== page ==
Friday, October 23, 2009


For those of you unaware of British terminology, gobsmacked means absolutely thrown for a loop. Your gob is (in really vulgar slang) your mouth...and in England, really big jawbreakers (oh, come on - we all ate jawbreakers as kids) are known (again vulgarly) as gobstoppers, the etymology of which should be obvious. So gobsmacked means feeling as if you've been suddenly, out of nowhere, smacked in the mouth. Here endeth the first lesson.

Off I trotted to my horrible seminar job this morning in the dark at 6:10 am (please - bring on the end of daylight savings for those of us who far too often have to leave home at weird hours) and had a deeply frustrating and annoying day. 1. The instructions were unclear for how this thing was to be run. 2. The lady who was speaking was oddly uninvolved in the process...usually these people are all over you to tell you a lot more than everything. 3. There was no cell phone service where I was sitting.

Let me repeat that. I will repeat that while we are all remembering that I am a member of SAG who does background work, and that every single day I submit myself for at least 3 or 4 jobs. Are we all clear? THERE WAS NO FRIGGIN' CELL PHONE SIGNAL WHERE I WAS SITTING.

And, therefore, C&G Casting called me. Of course. Could anyone imagine anything else? Naturally. The upshot of this is that I've got Ugly Betty for Monday, but the downshot (is there such a word?) is that now I'm going to have to rejigger things all over the place. If you're all keeping track, Monday was the day that the cleaners were coming around noon, and my first rehearsal for Tsunami (my one woman show) was supposed to take place at 6:30 pm. Since I have no idea (and won't until after noon on Sunday) when I'm shooting...yes, well, you can imagine that a lot of rescheduling will have to take place here.

Meanwhile, to even talk to Deanna from C&G, I had to go down two floors in an elevator to get to a place where the goddamn cell phone worked. Is this any way to run a hotel, for God's sake? Sheesh.

Finally, this way too long day ended. Did I mention that at one point when I was running around trying to get a damn phone signal, the elevators quit working? Oh, yeah. The hotel guests seemed perfectly happy to stand around for however long it took, but then, they're not New Yorkers. I hiked up two LONG flights of stairs, leaving them behind, placidly mooing. Well, they were pretty much all cow-sized.

Finally, I got to the subway. That would be the #1 train - 50th to Christopher Street. I had to stand until 42nd, of course, but I got a seat at 42nd, settled into it, looked casually down the car, and...


I leaped out of my seat and ran down the car shrieking...not as easy as it sounds. The shrieking part is easy, but running on a moving subway is kind of iffy.

And I jumped all over people...the people being my cousin Cass (well, Cathy, but I wasn't too good with TH when little, so she's always been Cass or Cassie), her husband Charlie, their daughter (either Susie or Sandy, but I think Sandy - they have two daughters and, in my view, should have started their names with two different letters so I wouldn't get so confused all the damn time), Sandy's husband (or Susie's), David, their two children, and David's mother and father.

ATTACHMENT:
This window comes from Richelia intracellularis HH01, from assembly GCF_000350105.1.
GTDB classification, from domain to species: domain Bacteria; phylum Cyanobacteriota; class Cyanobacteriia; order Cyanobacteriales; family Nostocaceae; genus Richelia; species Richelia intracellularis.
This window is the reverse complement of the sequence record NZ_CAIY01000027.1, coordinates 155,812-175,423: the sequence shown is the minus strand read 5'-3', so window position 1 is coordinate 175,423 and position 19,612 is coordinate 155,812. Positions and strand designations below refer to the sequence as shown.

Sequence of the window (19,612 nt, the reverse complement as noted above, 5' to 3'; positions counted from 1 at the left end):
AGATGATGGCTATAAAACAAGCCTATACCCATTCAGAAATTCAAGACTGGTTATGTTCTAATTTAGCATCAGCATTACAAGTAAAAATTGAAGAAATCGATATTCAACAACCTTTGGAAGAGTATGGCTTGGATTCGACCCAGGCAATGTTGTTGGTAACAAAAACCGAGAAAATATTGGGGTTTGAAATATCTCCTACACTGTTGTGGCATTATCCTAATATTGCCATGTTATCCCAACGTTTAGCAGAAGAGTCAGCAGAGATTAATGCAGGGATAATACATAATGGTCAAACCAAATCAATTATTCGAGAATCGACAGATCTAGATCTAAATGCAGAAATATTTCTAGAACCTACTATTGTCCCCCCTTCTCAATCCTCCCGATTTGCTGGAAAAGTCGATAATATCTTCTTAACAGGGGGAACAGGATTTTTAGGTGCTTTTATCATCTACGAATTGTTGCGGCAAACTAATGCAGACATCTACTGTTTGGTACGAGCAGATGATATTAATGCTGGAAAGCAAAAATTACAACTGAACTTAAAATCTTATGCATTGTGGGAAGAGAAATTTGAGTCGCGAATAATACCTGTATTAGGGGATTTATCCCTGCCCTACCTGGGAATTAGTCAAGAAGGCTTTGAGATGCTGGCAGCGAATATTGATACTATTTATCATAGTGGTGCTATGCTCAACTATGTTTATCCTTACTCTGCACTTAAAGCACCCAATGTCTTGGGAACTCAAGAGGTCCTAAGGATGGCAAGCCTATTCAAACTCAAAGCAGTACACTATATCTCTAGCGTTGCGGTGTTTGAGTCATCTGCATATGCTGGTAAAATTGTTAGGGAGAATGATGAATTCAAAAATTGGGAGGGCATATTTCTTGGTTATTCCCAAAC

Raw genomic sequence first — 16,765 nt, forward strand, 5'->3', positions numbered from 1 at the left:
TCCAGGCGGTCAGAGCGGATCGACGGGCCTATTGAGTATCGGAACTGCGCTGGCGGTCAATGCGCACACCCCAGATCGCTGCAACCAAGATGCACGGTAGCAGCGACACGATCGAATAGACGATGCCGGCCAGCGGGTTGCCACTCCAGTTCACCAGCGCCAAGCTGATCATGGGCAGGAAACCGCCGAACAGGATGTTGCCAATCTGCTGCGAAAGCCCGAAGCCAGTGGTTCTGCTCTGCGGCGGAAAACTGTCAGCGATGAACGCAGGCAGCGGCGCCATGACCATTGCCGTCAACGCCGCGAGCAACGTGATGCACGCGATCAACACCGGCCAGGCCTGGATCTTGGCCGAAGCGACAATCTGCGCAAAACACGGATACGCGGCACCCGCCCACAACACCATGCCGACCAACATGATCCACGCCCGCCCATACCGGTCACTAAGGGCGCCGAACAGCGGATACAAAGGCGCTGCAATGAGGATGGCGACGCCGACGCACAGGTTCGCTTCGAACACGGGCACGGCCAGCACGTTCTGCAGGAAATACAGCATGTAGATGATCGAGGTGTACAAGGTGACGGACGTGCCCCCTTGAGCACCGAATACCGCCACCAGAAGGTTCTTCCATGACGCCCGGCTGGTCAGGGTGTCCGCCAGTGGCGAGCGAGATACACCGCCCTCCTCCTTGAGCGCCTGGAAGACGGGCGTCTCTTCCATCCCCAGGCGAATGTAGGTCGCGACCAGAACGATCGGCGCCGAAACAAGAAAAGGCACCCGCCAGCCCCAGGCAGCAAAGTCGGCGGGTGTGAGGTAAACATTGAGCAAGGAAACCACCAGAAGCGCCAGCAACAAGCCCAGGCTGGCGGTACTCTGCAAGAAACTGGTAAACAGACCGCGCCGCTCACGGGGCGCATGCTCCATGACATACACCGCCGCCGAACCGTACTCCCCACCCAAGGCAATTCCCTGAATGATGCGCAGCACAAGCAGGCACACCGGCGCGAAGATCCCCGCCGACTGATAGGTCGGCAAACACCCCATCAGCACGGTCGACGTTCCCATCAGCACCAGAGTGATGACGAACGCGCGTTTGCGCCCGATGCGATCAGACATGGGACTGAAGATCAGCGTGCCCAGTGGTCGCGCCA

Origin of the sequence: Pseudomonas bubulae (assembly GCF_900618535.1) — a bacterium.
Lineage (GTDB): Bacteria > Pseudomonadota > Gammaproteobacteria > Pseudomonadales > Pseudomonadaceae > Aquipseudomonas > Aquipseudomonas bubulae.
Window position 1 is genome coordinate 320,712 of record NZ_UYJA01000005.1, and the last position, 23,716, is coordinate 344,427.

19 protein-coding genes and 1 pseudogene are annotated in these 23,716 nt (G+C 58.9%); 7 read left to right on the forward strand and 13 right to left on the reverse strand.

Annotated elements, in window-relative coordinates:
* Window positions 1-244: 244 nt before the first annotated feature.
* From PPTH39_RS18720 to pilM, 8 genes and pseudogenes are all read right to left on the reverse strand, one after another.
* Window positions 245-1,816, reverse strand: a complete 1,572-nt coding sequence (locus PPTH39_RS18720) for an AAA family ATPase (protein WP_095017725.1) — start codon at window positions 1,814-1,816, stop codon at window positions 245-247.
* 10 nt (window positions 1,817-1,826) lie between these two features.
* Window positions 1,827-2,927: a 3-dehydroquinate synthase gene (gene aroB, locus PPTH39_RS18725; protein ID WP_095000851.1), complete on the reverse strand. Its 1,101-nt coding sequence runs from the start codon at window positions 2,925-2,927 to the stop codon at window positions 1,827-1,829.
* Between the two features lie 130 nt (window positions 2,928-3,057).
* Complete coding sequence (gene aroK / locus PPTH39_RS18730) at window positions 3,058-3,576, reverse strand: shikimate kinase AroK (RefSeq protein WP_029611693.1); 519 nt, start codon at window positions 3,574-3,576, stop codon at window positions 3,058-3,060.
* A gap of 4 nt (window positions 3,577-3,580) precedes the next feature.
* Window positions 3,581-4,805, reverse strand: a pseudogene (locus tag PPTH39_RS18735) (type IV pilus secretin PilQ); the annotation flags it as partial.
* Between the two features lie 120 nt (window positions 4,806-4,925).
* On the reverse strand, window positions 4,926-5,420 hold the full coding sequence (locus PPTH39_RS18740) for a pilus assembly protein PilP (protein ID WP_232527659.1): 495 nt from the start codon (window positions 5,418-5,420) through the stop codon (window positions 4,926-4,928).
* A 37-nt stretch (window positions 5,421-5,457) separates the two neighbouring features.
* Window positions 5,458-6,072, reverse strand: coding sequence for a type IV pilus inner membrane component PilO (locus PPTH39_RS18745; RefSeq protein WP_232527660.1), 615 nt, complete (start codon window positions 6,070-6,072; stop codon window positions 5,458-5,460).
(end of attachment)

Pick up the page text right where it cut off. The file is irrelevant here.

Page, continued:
THEY LIVE IN CHICAGO. Yeah. My idiot family, who tend to be lackadaisical about family relations (me, too), had actually planned to tell me they were coming but they hadn't quite gotten around to it. This, I may add, is fairly typical. Usually they call out of the blue and announce, "We're here! We'll be over in an hour!" This doesn't bother me because my entire family housekeeps the way I do, and nobody gives a damn. Also, an hour usually means two hours, at the very least - I am the ONLY member of my family capable of being on time.

Turns out that David, who is a...oh, hell, a what...trombonist, right. (I had to run through some saxophones and French horns and oboes to get there...I knew it had a reed.) Anyway, he's playing at Juilliard tomorrow night. He and Sandy (or Susie) both teach music. Sorry...are highly degreed professors of music.

Well, I mean really. Wouldn't you be somewhat thrown to find a very large amount of your out of town family suddenly sitting in your SUBWAY CAR? When you didn't know they were anywhere near your town?

At any rate, I am delighted, because these are some of my absolutely most favorite family members ever.

But as bizarrities go (I think bizarrities is a perfectly good word, and I shall copyright it when I get a minute)'ve got to admit - one of the best.

I'm going to take several deep breaths and, I think, run to the deli for just a little tad more beer.

Maybe a LOT more beer.

Yours in complete disbelief...

Love, Wendy

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